The next day, Jorac met with Cerom and Hox early, then went to Dorrie’s and briefly outlined the situation he was facing. Dorrie postponed an appointment so she and Kimma could talk it over with him.
“I don’t see how you can refuse to go,” Dorrie said. “The strongest wizard in the city isn’t a good enemy to have.”
“I don’t know that he’d become my enemy.”
“And you don’t know that he wouldn’t. Maybe he’d just speak his displeasure and someone else would do something, just to curry favor. Your choices are to take the assignment or leave the city. I don’t like it, but it comes down to that.”
“I don’t like it either.” Kimma looked distressed. Jorac was distressed too, but one part of him was unreasonably happy, to see that she’d miss him.
Jorac said, “And I don’t like it either, but I have to agree with Dorrie. Cerom said some of the same things. And he said Hox was getting bored here, so he didn’t yell too much when I asked him if Hox could go with me. When I talked to Hox, he said he’d jump at the chance to go back home – well, near there anyhow – and show off his new uniform.”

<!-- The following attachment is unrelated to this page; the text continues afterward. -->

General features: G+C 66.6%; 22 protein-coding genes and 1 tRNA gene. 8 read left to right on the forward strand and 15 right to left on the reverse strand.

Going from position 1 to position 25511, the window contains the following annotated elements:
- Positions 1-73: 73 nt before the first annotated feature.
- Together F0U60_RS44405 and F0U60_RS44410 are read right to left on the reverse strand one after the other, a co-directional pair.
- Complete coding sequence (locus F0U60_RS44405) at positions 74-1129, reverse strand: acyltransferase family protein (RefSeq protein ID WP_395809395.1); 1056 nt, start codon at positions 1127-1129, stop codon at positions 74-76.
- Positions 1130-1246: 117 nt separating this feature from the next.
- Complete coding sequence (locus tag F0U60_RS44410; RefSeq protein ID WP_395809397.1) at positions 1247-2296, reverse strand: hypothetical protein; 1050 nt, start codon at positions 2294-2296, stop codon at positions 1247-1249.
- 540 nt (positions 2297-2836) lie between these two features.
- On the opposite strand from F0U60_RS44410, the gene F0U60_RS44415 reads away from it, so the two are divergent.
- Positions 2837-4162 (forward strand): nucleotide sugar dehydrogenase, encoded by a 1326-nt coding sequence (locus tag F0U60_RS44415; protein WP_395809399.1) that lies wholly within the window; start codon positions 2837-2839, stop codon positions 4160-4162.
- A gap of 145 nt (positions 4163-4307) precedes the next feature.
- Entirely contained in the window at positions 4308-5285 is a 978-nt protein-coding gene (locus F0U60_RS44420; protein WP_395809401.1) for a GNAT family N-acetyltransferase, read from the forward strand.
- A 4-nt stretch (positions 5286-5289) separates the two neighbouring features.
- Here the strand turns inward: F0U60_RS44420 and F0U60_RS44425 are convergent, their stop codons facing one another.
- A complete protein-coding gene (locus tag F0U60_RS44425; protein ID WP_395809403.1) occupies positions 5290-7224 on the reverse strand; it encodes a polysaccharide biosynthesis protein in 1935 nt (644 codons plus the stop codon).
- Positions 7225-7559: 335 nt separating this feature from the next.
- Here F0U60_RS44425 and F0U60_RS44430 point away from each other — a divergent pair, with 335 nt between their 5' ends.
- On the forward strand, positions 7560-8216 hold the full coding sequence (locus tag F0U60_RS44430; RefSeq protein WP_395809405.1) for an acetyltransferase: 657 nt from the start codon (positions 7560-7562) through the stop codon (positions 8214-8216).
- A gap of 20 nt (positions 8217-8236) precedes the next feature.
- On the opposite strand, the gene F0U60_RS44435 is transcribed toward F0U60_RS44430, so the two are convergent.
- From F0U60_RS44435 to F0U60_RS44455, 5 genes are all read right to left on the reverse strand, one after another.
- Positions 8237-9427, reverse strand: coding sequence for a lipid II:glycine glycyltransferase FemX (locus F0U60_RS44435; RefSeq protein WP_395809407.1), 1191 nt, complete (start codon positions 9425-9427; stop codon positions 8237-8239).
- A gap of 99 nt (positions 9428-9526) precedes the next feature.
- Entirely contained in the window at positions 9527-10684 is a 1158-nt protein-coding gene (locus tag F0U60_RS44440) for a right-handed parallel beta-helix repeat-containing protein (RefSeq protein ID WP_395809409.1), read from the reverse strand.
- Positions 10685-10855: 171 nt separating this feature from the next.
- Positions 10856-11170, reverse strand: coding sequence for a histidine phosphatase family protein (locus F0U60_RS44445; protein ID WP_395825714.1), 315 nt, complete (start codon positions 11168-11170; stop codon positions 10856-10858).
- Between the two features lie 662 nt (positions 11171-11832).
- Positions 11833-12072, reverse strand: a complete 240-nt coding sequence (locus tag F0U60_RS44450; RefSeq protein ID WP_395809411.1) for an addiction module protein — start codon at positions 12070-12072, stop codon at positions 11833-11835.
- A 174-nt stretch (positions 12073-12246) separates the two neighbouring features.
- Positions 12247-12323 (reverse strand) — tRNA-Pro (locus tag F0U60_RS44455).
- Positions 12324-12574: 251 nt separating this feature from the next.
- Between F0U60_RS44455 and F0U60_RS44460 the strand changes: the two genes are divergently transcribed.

Kimma said, “Hox is a good egg. I never once heard him complain when that frog poisoned him.”
“And he saved our ass a few times during our little game with the big silver ball. I’ll just need to make sure he has enough clothes – nothing standard will fit him – and enough food.”
Kimma said, “I thought they were supposed to give you food?”
“I’ve heard it’s pretty bad – enough to live on but not much more. That’s probably where they can most easily skim money from the army. And Hox can eat.”
Dorrie added, “And eat, and eat some more.”
“Right. So I’ll have to check out this observer business. Cerom knows someone I can talk to.”
Kimma said, “Sounds like you’ve thought it through.”
“Well, sure, but there’s my new little house, maybe I can give you some money to outfit it, and. . . I just don’t. . . I’m not sure what you’ll. . . Oh hell.” It was hard enough to talk to Kimma when they were alone, but with Dorrie here it was nearly impossible. He just stared at her, trying to get his face to convey what his words couldn’t.